Statement of the Problem
There appears to be mounting concerns that unacceptably high proportions of teachers working in Ghana are poorly motivated due to combination of low morale and job satisfaction, poor incentives and inadequate controls and other behavioral sanctions. In any strategic study of an organization, work force is agreed to be one of the most important assets of an organization because the employees get every task done or executed. This implies that the success of an organization heavily depends on the performance or output of the employees in the organization. If the workforce is satisfied with their job as well as the organizational environment including its relationship with colleagues, compensation, and leadership they will be more committed to their organization as compared to when they are not satisfied. All organizations, whether public or private, need motivated employees to be effective and efficient in their functioning, in addition to the other factors. Employees who are motivated to work energetically and creatively toward the accomplishment of organizational goals are one of the most important inputs to organizational success. Consequently, the challenge for organizations is to ensure that their employees are highly motivated. Performance is said to be related with the concepts of motivation, opportunity and ability. Government or public workers especially teachers who are not given non-financial incentives tend to be de-motivated hence the provision of a lousy work. The Government of Ghana has not really carried out satisfactory surveys among the teachers although they are the most important resource in the organization. This is of great concern to a developing country since even in developed countries employees still work for long hours such as between eight hours to twelve hours a day. If the country is to develop, the employees in the public sector must be motivated to work for longer hours and prevent the high employee absenteeism, which is a product of de-motivation. According to U.S. department of Labour, 64% of Americans who leave their jobs say they do so because they don’t feel appreciated. (Press, 2010) reports that almost 70% of people in the U.S say they receive no praise or recognition in the work place. (Mulwa, 2007) says that, although salary and benefits play a role in recruiting and retaining employees, people are looking for opportunities to learn new things/ the challenges for new responsibilities and the prospect of personal and professional growth through training.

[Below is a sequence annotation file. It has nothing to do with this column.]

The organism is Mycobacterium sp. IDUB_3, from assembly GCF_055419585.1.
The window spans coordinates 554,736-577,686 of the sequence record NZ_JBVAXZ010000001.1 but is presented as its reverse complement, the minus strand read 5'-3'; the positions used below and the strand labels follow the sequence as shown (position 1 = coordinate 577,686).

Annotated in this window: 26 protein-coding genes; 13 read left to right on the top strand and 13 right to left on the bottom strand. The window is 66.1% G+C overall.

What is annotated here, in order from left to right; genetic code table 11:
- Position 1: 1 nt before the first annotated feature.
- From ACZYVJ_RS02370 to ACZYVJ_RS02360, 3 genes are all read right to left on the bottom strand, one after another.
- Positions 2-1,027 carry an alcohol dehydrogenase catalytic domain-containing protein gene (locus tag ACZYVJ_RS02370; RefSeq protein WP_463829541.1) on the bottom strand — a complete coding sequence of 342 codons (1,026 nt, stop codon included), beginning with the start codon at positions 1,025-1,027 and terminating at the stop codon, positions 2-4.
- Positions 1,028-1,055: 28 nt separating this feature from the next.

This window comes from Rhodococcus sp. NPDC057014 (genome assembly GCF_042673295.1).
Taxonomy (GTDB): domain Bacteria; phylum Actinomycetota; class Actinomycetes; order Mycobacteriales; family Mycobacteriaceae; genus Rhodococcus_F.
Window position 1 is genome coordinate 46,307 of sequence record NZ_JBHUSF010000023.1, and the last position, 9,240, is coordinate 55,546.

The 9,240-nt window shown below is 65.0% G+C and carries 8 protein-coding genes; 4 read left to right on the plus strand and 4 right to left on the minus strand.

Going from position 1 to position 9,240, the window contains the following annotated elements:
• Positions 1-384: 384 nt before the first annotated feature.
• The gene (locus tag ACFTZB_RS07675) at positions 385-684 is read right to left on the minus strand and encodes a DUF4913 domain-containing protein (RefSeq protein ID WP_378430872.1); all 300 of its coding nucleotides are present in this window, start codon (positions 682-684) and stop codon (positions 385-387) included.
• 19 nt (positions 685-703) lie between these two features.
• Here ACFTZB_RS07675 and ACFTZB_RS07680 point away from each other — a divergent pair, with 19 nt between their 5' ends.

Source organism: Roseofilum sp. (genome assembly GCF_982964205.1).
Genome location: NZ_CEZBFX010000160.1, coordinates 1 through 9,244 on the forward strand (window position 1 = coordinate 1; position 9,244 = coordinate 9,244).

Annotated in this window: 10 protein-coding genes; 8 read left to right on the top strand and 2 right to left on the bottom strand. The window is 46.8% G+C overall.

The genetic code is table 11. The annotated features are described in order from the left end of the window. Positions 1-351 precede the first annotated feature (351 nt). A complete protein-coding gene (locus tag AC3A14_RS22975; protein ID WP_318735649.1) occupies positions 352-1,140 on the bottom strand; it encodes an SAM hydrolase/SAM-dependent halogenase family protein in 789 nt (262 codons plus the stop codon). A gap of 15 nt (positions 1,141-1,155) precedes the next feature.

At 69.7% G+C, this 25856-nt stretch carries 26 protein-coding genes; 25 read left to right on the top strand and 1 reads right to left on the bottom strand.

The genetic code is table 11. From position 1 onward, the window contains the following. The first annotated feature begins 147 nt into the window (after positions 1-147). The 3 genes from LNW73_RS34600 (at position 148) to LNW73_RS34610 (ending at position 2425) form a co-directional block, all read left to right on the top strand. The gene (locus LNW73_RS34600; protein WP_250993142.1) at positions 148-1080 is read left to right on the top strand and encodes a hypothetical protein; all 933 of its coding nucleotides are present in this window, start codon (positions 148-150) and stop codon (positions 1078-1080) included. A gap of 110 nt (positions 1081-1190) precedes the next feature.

There is hardly any study regarding to the use of non-financial incentives in the public sector organizations as compared to the private sector. For the past five years, minutes of PTA meetings of Dodowa government school at Dodowa, indicated that, employees of the school do not enjoy non-financial incentives, like recognition, training, good working conditions, just to mention but a few. Surprisingly, no event has been put in place for recognition as well as no avenue for training has been allocated for five years for the teachers in the school. This has killed the morale and making them feel unmotivated as other colleagues in different schools earn better. Hence, this study attempts to examine the relationship between non-financial incentives and its effect on organizational performance as teachers of Dodowa government school do not enjoy non-financial incentives as compared to other schools leading to de-motivation and teachers not putting in their maximum best when executing their task as teachers.
Statement of the Problem